Should Microsoft hire Ashton Kutcher as its next chief executive?
Not as crazy as it sounds, if you believe the results of a new economic study that says cute CEOs provide a "beauty dividend" for shareholders. And besides, Kutcher, a tech investor, has some experience since he played Steve Jobs in the 2013 biopic of the Apple (AAPL) co-founder.
According to economists at the University of Wisconsin Milwaukee, an attractive leader is not just another pretty face but gets better short-term results for the company, measured by stock performance as well as deal-making.
It's another reminder that we are never far from those depressing days in high school when the tall, the thin and the beautiful seemed to have it all. But it's also emblematic of our times.
In a world of sound bites and tweets, there is intense competition to rise above the noise. Allure helps. Add to that, a CEO's face is almost like a logo, shorthand for the firm's personality and values.
That doesn't mean CEOs should start their day by saying, "Mirror mirror on the wall," or turn to plastic surgery.
Long term, say corporate recruiters, a CEO's substance is what matters, no matter how dashing he or she is on CNBC.
"No modern CEO search should consider a viable candidate's appearance," said Joseph Daniel McCool, principal of The McCool Group, a search committee advisory firm. "You can be packaged up as nicely as possible, but you might be the exactly wrong person. It's what is in someone's heart and in their mind that will have the biggest bearing on shareholder value."
Titled "Beauty is Wealth: CEO Appearance and Shareholder Value," the study expanded on previous findings that attractive CEOs are paid more than their homelier counterparts. The new study asked if the beautiful are worth the extra money.
With a computer evaluating the attractiveness of more than 600 CEOs, the study found that the gorgeous gave a firm's stock a bump on the day they started on the job. That makes sense, kind of, given what we already know about the short-term irrationality of the stock market. Shareholders apparently see the stock market like a reality TV show, voting by bidding up shares on days when the company's winsome CEO is on TV.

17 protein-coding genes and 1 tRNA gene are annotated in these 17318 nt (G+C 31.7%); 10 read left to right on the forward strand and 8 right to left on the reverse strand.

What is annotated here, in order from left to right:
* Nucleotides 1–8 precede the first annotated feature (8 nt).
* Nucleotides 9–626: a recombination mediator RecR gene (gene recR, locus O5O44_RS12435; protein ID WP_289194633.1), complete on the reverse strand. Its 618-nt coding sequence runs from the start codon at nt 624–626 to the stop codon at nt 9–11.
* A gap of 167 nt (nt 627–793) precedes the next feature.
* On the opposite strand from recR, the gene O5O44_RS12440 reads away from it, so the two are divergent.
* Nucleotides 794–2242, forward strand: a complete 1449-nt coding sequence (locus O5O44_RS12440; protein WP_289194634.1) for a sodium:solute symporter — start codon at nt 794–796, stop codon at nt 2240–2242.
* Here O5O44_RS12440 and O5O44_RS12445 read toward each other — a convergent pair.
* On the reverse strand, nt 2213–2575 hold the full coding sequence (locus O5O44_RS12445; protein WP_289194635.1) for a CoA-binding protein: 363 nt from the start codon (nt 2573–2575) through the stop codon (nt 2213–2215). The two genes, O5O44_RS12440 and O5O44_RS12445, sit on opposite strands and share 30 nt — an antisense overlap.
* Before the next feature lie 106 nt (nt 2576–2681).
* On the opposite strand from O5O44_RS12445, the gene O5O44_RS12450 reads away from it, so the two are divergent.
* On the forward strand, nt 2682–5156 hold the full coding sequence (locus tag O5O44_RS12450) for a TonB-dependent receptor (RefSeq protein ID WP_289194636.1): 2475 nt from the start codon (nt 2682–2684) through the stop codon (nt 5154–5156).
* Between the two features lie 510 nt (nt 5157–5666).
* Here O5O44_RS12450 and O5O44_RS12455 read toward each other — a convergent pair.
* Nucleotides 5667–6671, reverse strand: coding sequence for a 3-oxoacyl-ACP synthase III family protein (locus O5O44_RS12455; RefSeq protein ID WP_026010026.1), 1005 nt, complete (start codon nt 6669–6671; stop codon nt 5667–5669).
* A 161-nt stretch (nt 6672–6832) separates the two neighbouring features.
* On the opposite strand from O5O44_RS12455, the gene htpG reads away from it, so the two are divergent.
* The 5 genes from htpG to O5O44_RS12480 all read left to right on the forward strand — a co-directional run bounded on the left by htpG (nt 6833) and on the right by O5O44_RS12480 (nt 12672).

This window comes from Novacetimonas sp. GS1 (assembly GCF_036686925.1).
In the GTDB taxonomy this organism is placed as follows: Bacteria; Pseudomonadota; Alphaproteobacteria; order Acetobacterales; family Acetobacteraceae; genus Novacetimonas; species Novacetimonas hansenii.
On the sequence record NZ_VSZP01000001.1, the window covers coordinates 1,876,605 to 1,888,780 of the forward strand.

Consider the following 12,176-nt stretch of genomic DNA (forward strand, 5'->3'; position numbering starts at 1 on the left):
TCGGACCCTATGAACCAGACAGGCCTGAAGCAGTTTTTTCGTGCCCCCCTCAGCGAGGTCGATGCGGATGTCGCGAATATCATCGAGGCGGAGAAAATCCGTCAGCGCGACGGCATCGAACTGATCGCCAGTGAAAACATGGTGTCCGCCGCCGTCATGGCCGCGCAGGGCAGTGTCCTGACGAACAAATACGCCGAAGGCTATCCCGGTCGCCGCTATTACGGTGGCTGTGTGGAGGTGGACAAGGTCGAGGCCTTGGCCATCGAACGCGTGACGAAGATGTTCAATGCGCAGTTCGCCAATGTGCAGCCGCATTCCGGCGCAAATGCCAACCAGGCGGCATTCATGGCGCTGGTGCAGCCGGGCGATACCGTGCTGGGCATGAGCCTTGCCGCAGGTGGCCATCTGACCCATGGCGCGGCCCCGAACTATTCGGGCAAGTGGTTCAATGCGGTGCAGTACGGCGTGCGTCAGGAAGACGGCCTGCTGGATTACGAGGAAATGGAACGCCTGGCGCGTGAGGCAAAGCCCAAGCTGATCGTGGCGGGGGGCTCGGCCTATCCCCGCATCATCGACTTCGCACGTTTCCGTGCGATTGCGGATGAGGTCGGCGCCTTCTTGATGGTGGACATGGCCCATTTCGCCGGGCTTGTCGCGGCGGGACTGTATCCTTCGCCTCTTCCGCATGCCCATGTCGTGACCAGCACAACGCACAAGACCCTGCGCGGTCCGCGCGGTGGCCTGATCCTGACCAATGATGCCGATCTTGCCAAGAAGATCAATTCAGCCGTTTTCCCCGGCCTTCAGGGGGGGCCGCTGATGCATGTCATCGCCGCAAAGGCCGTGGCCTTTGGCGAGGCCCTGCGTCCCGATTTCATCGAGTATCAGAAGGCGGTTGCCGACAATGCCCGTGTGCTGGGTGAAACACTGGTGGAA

Marissa Mayer, Yahoo's (YHOO) chief executive, ranked high in attractiveness, for example, and she and Yahoo shares have done well since she joined the company. But that ignores other, far more significant factors like her credentials as one of the top executives at Google (GOOG) before she made the jump.
Intriguingly, the study said that the comely "receive more surpluses for their firms from M&A transactions, a finding consistent with the hypothesis that more attractive CEOs' improve shareholder value through superior negotiating prowess." Hearing that, it sure sounds like attractive CEOs might be good for a short-term boost, but I still suspect that novelty may wear off and lose its power over time.
That's why I don't think Microsoft should add beauty to its CEO search criteria. Better to stick with whether the candidate has the right vision to reshape the software giant in the post-PC era and come up with a strong mobile strategy.
Get these things right, and the future Microsoft CEO will look great no matter what.
Contact Michelle Quinn at 510-394-4196 and firstname.lastname@example.org. Follow her at twitter.com/michellequinn.
677 -- The number of CEOs the authors studied.
7.29 -- The average score in the CEO Facial Attractiveness Index. In a 1-to-10 scale with 10 being the most attractive, the CEOs ranged from 4.01 to 8.80.
$873,000 -- How much a one point increase in attractiveness can bring a CEO in terms of total wages.
0.43% -- The increase in a firm's stock value around the time of a merger acquisition when it is done by an attractive CEO compared to a CEO who is deemed 10 percent less attractive.
Source: "Beauty is Wealth: CEO Appearance and Shareholder Value"